When you find yourself in a new city, state or even country, after the initial excitement has died down and life placates to the normal hum drum of every day life, loneliness settles itself down in the couch near you. Sometimes loneliness can be welcome next to the buzz of always going, and never catching your breath. At first you and loneliness are buds snuggling under the blankets to watch yet another episode of Prison Break. "I am so glad we are getting to spend this time together." you say to each other.
When Kyle and I first arrived to South Korea, we arrived in our apartment in Yangpyeong, but were asked three days later if we wouldn't mind teaching at their sister school on the other side of Seoul for a month. As an added bonus, they dangled in front of our eyes an enormous carrot "you will be teaching adults" they said pushing us out the door encouragingly. Teaching adults is not a common gig in Korea. Most teachers end up teaching elementary school age children so the prospect of teaching adults was extremely intriguing. We packed our bags, said goodbye to the few teachers we had met in the few days we had lived in Yangpyeong and made our way to Ansan to teach on an island.
We made friends with several of the teachers at the school and were grateful for the companionship, but as their short contracts ended so did our instant friends and activities. Kyle and I can spend a lot of time together, more than most couples can tolerate, but when we are left alone without the companionship of others to at least add a little variety to our monotonous meal we get a little... edgy.. to put it nicely. To put it simply, some couples only need each other for entertainment. Kyle and I, well we are like praying mantises. He would be a headless husband after only a short duration if we are left alone for too long. For those of you who aren't familiar with praying mantises the female bites the head off her mate after they copulate.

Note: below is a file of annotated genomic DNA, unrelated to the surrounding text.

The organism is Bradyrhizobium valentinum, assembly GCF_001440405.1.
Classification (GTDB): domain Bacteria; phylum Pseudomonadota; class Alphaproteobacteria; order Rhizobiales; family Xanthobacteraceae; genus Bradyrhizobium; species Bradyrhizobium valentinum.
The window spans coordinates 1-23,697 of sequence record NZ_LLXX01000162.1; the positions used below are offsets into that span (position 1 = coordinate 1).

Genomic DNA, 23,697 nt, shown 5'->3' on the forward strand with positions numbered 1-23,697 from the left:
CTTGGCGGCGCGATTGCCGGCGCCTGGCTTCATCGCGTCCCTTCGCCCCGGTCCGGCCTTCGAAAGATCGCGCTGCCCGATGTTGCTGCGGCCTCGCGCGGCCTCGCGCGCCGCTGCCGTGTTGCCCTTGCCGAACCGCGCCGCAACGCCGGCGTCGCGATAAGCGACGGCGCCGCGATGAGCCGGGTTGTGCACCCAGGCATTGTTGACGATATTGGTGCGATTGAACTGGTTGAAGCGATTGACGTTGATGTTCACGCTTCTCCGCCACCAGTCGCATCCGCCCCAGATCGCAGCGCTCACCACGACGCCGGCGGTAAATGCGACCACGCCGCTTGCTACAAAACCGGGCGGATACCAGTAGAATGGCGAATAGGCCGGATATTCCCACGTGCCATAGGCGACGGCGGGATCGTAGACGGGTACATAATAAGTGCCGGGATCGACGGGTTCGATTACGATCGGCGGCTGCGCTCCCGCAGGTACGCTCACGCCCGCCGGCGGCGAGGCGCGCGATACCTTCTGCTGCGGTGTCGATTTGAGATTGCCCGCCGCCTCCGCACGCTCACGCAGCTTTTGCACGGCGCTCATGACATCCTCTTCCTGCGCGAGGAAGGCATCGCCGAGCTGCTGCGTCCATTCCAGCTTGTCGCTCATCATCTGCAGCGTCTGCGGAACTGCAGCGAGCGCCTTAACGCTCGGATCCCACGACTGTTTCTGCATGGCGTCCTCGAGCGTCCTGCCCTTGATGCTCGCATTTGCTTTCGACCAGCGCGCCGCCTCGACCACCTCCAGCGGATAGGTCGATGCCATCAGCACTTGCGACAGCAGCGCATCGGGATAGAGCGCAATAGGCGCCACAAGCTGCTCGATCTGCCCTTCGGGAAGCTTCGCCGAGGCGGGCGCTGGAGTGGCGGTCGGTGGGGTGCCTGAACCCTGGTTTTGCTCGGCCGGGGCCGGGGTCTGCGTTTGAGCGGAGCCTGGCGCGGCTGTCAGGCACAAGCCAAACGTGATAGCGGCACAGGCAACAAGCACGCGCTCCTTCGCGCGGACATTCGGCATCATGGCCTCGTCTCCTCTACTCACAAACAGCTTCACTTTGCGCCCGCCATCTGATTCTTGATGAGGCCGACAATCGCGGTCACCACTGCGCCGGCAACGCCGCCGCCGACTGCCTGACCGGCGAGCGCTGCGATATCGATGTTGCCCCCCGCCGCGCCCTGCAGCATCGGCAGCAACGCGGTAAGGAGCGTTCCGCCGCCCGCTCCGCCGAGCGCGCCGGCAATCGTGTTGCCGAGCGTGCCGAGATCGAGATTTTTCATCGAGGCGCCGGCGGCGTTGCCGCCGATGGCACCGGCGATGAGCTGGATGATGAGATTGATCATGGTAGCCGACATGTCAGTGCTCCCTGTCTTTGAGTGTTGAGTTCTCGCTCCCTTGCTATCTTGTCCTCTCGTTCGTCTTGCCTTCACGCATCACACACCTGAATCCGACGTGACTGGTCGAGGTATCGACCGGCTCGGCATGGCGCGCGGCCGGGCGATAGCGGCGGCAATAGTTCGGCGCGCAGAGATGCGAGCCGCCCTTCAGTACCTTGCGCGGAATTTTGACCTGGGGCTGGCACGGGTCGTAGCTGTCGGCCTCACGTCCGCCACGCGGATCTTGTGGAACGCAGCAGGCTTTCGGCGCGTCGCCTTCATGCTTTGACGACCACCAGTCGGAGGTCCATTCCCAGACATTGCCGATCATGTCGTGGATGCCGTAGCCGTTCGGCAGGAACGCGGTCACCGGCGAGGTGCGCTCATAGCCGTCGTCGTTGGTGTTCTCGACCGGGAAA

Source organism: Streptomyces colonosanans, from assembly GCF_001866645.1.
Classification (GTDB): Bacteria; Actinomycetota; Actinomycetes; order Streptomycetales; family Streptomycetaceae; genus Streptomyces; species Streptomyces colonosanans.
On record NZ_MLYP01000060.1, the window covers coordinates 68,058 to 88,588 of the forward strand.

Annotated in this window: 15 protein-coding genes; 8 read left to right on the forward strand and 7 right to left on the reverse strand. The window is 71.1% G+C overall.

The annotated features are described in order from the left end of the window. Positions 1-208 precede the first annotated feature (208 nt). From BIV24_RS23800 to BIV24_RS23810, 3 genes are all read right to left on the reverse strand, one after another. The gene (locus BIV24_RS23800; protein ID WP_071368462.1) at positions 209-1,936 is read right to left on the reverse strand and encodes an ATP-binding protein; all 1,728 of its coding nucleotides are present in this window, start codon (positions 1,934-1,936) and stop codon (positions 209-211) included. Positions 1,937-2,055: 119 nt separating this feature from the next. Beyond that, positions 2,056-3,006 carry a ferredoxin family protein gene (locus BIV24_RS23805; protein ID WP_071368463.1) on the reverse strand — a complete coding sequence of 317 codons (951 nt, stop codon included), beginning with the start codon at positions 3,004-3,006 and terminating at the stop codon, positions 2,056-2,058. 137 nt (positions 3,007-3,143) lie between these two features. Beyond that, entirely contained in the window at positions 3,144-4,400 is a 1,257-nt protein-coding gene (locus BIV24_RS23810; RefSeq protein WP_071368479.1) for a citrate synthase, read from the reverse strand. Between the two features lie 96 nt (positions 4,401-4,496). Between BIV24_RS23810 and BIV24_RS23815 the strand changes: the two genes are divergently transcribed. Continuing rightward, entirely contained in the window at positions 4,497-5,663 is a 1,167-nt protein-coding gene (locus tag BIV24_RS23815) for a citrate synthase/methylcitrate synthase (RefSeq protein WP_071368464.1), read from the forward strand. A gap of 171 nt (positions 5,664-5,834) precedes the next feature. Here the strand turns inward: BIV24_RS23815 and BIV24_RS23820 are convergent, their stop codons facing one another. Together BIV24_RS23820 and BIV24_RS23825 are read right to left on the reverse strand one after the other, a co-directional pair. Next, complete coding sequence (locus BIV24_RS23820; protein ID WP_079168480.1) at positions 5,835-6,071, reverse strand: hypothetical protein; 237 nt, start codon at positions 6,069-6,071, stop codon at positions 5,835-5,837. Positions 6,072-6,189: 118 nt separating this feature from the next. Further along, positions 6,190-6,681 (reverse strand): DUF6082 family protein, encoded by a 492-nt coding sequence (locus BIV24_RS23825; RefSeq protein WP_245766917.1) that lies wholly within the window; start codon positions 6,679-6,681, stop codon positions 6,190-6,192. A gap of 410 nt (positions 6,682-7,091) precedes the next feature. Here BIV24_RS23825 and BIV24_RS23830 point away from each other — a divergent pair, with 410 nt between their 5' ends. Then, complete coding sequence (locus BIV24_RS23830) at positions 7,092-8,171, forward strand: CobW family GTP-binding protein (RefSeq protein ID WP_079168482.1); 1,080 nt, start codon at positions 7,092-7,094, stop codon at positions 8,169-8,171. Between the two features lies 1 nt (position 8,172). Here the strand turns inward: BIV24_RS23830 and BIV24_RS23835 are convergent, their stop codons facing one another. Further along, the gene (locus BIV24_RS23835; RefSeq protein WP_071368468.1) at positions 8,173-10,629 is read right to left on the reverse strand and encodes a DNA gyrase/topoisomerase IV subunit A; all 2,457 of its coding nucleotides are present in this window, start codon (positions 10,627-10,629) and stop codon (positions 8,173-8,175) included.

A friend of mine told me about a website called Adventure Korea. They plan trips and provide a means for foreigners to experience different aspects of Korea. The only downside was that all of their trips although they were intriguing were also very expensive. Kyle and I are on a budget. We aren't notorious for being able to stick to our budgets, but we are at least going to feign an attempt. So we were torn. Stay at home every weekend or spend exuberant amounts of money. (Obviously those weren't our only choices but for arguments sake we will leave it at that.) However a friend introduced us to another site called meetup.com. Kyle likened it to Internet dating but with friends. But I would argue that it is much more and much better than that since I don't really like the idea of Internet dating. People design groups such as reading clubs or hiking clubs and organize events. You can choose to go or choose not to go. Either way, you are likely to meet some like minded people with similar interests. We have signed up for so many groups at this point we are having to set limits on ourselves on how many activities we will allow ourselves to do. It is all very exciting since it lends the opportunity of experiencing a side of Korea that I didn't experience last year. We have only attended on event so far, but we only learned about it seven days ago so expect many more blogs having to do activities on meet up. There are many cultural events that I always wanted to go to and never could find people who would come along. This website is not limited to Korea. On the contrary, it seems to be huge in cities all over the US. If you have been looking for people to go camping with or want to join a book club, you might fight your natural inclination to be wary of all people gathered by the Internet and check it out. I feel like an advertisement, but I really think it is helpful for those looking for an outlook and haven't yet found one.